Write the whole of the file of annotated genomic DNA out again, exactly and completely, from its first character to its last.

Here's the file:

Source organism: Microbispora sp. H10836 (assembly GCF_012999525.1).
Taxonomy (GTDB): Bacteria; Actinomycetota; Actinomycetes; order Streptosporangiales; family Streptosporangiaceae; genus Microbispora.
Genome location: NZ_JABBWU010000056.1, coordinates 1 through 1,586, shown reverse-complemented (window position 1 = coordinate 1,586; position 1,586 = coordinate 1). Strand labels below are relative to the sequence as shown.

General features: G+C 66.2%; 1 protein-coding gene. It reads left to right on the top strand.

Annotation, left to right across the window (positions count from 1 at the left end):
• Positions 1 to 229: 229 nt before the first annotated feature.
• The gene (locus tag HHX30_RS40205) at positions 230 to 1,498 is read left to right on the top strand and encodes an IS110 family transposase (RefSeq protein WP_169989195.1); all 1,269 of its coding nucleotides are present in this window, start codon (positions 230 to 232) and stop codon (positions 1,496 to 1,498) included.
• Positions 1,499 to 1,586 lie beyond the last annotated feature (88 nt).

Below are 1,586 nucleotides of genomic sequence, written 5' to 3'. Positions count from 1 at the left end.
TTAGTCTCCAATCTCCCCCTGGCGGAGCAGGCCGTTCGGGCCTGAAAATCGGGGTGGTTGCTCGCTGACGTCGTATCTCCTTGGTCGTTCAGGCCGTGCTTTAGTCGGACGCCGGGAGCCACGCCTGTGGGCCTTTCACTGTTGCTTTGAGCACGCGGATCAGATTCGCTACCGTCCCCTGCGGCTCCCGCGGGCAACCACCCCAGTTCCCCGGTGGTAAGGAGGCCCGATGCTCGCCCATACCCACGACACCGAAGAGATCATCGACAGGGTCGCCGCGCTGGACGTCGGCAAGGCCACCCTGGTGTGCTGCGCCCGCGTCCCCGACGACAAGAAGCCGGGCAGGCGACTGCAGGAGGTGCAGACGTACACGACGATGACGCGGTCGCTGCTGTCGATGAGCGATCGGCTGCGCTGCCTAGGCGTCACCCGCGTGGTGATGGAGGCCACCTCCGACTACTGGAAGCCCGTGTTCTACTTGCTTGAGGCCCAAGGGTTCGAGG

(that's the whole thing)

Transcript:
Source organism: Microbispora sp. H10836 (assembly GCF_012999525.1).
Taxonomy (GTDB): Bacteria; Actinomycetota; Actinomycetes; order Streptosporangiales; family Streptosporangiaceae; genus Microbispora.
Genome location: NZ_JABBWU010000056.1, coordinates 1 through 1,586, shown reverse-complemented (window position 1 = coordinate 1,586; position 1,586 = coordinate 1). Strand labels below are relative to the sequence as shown.

General features: G+C 66.2%; 1 protein-coding gene. It reads left to right on the top strand.

Annotation, left to right across the window (positions count from 1 at the left end):
• Positions 1 to 229: 229 nt before the first annotated feature.
• The gene (locus tag HHX30_RS40205) at positions 230 to 1,498 is read left to right on the top strand and encodes an IS110 family transposase (RefSeq protein WP_169989195.1); all 1,269 of its coding nucleotides are present in this window, start codon (positions 230 to 232) and stop codon (positions 1,496 to 1,498) included.
• Positions 1,499 to 1,586 lie beyond the last annotated feature (88 nt).

Below are 1,586 nucleotides of genomic sequence, written 5' to 3'. Positions count from 1 at the left end.
TTAGTCTCCAATCTCCCCCTGGCGGAGCAGGCCGTTCGGGCCTGAAAATCGGGGTGGTTGCTCGCTGACGTCGTATCTCCTTGGTCGTTCAGGCCGTGCTTTAGTCGGACGCCGGGAGCCACGCCTGTGGGCCTTTCACTGTTGCTTTGAGCACGCGGATCAGATTCGCTACCGTCCCCTGCGGCTCCCGCGGGCAACCACCCCAGTTCCCCGGTGGTAAGGAGGCCCGATGCTCGCCCATACCCACGACACCGAAGAGATCATCGACAGGGTCGCCGCGCTGGACGTCGGCAAGGCCACCCTGGTGTGCTGCGCCCGCGTCCCCGACGACAAGAAGCCGGGCAGGCGACTGCAGGAGGTGCAGACGTACACGACGATGACGCGGTCGCTGCTGTCGATGAGCGATCGGCTGCGCTGCCTAGGCGTCACCCGCGTGGTGATGGAGGCCACCTCCGACTACTGGAAGCCCGTGTTCTACTTGCTTGAGGCCCAAGGGTTCGAGG